In any case the natural tendency in a small group would be to marry within the generation, and this might readily become crystallised in the kinship terms.
The eight-class system, as we have seen, resulted from the distinction between elder and younger sister. What is the meaning of this and what analogies do we find to it?
Widely extended also are the systems of age-grades. In all parts of the world the men, and sometimes the women, are or have been divided into associations, to which reference was made in Chapter I, which begin by being co-extensive with the tribe for all practical purposes, since all pass through the initiation ceremonies. The various initiation ceremonies during what may be termed the involuntary stage of these associations, no less than in their later form of secret societies, determine the rights and duties of the individuals who undergo them. The period at which they take place is determined, broadly speaking, by the age of the individual. It is therefore clear that for the peoples in the lower stage of culture considerations of age are of the highest importance.
We find that in practice the elder brother has much authority, both over the younger brother and the sister. In Victoria he decides whom they are to marry. As we have seen in the tables of terms, the Wathi-Wathi man distinguishes both elder and younger of either sex by special terms, which points to their having special rights or duties.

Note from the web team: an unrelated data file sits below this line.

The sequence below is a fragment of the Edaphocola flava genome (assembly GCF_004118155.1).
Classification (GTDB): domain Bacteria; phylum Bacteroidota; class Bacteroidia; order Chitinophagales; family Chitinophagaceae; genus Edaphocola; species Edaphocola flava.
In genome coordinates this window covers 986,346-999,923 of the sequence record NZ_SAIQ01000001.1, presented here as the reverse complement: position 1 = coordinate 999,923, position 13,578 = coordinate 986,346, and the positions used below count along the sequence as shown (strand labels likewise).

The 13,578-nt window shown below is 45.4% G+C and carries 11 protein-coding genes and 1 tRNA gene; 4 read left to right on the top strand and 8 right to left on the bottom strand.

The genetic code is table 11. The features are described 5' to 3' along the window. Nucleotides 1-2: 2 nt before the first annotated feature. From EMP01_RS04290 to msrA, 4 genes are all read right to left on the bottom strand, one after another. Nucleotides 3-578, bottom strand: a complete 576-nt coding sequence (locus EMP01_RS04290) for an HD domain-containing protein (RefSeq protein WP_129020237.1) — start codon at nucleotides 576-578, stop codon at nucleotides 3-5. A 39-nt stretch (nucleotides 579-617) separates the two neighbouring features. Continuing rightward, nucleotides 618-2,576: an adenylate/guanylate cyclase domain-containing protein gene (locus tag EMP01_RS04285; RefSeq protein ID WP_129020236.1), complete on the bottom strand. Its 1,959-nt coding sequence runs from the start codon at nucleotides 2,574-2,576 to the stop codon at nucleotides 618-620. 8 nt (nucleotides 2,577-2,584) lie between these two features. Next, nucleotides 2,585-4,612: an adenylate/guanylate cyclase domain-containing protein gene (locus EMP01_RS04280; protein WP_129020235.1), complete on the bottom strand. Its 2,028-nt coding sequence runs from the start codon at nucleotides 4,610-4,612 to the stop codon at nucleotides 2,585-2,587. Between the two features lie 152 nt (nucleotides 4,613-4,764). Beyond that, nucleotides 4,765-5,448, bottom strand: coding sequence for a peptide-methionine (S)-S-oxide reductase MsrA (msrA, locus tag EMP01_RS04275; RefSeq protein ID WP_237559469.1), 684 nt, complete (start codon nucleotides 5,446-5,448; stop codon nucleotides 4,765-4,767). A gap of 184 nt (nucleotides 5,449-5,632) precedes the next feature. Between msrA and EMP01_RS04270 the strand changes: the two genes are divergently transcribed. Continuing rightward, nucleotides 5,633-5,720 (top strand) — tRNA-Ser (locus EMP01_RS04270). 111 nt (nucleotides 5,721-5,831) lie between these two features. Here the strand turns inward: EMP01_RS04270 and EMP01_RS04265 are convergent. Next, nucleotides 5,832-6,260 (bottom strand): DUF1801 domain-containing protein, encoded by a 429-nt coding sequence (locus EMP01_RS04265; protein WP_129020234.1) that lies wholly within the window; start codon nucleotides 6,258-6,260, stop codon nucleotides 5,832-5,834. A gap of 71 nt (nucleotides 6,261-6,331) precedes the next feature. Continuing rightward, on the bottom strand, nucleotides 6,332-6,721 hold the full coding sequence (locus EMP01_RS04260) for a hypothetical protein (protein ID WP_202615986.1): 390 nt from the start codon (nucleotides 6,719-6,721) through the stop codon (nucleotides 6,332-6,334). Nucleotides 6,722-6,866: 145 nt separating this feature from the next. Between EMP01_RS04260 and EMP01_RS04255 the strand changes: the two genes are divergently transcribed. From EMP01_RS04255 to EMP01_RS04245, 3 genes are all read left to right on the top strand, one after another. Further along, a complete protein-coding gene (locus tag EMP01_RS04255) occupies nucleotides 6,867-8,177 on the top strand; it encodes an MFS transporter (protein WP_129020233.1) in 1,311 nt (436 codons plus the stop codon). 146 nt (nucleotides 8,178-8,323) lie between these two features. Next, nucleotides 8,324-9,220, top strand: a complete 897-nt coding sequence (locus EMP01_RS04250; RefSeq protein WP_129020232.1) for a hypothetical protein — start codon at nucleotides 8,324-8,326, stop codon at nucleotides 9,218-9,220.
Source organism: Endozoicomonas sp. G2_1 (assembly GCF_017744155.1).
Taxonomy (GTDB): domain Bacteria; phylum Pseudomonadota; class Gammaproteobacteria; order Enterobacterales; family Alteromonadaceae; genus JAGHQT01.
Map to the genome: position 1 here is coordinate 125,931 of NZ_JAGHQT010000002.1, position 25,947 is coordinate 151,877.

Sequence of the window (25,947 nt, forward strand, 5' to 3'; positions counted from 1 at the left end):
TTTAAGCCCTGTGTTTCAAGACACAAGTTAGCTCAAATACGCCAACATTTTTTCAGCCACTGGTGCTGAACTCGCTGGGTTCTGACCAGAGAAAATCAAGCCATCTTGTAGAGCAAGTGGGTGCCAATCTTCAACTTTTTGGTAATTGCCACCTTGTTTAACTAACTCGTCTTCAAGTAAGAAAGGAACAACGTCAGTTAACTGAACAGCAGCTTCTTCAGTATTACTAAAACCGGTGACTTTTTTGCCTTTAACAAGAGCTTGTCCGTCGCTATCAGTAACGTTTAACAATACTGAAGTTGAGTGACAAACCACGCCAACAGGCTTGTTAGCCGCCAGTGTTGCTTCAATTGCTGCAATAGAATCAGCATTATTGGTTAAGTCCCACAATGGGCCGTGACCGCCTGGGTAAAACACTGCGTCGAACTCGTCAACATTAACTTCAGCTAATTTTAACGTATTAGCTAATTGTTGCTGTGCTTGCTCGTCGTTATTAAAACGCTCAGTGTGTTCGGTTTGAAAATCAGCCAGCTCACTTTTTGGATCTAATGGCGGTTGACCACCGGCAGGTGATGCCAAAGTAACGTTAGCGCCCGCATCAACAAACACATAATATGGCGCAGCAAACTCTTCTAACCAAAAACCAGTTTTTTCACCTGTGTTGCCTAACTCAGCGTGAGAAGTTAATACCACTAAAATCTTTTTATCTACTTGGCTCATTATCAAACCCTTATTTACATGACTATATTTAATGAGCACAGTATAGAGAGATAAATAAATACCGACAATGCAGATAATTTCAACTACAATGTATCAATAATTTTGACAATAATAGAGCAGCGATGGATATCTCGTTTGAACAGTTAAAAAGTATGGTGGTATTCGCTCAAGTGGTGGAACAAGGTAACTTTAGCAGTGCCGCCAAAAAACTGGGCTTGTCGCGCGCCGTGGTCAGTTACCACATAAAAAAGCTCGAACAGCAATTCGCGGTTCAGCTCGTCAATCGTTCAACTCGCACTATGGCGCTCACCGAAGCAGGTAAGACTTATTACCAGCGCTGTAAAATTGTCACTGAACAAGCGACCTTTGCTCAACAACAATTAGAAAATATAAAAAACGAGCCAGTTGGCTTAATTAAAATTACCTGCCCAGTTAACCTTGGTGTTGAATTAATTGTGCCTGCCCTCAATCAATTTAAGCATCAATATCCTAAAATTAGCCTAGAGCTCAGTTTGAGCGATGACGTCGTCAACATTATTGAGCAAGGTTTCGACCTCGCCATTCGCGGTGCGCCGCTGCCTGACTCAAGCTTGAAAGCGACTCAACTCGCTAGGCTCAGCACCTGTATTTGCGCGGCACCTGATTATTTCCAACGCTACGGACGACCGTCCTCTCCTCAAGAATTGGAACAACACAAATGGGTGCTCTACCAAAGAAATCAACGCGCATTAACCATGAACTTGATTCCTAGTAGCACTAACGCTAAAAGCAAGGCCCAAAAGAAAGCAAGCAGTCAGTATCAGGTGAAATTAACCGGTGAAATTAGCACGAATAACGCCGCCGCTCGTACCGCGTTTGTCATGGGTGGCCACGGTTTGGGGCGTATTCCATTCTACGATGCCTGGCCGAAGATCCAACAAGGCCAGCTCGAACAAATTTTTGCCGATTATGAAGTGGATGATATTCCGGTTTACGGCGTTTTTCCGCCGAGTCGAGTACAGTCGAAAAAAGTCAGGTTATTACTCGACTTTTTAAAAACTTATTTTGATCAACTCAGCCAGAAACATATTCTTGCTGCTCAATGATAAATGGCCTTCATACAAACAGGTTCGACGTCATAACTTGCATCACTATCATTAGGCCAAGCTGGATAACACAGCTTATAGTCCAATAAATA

If therefore we cannot see why primitive man should have enacted that the elder rather than the younger, or the daughter of the elder rather than the daughter of the younger, should be preferred, it is at any rate of a piece with his other customs.
From the terms of kinship tabulated above various conclusions have been drawn. It will be seen that a man applies to all the women in the other phratry on the level of his generation the same term as he applies to his actual wife. On this basis it has been argued that at one time all the men in one phratry were united in marriage with all the women in the other within the limits of the generation. Before this again a stage of absolute promiscuity is supposed to have existed. This alternative explanation of the kinship organisations demands to be considered.
 J.A.I. XIV, 354; N. Queensl. Eth. Bull. VI, 6; Spencer and Gillen, Northern Tribes, p. 90.
 Morgan, in Smithsonian Contr. vol. XVII; Globus, LXIX, 3; Nat. Tribes, pp. 88-9.
 For lists of tribes where this distinction is found see Mathew, Eaglehawk, p. 223-4.
TYPES OF SEXUAL UNIONS.
Terminology of Sociology. Marriage. Classification
of Types. Hypothetical
and existing forms.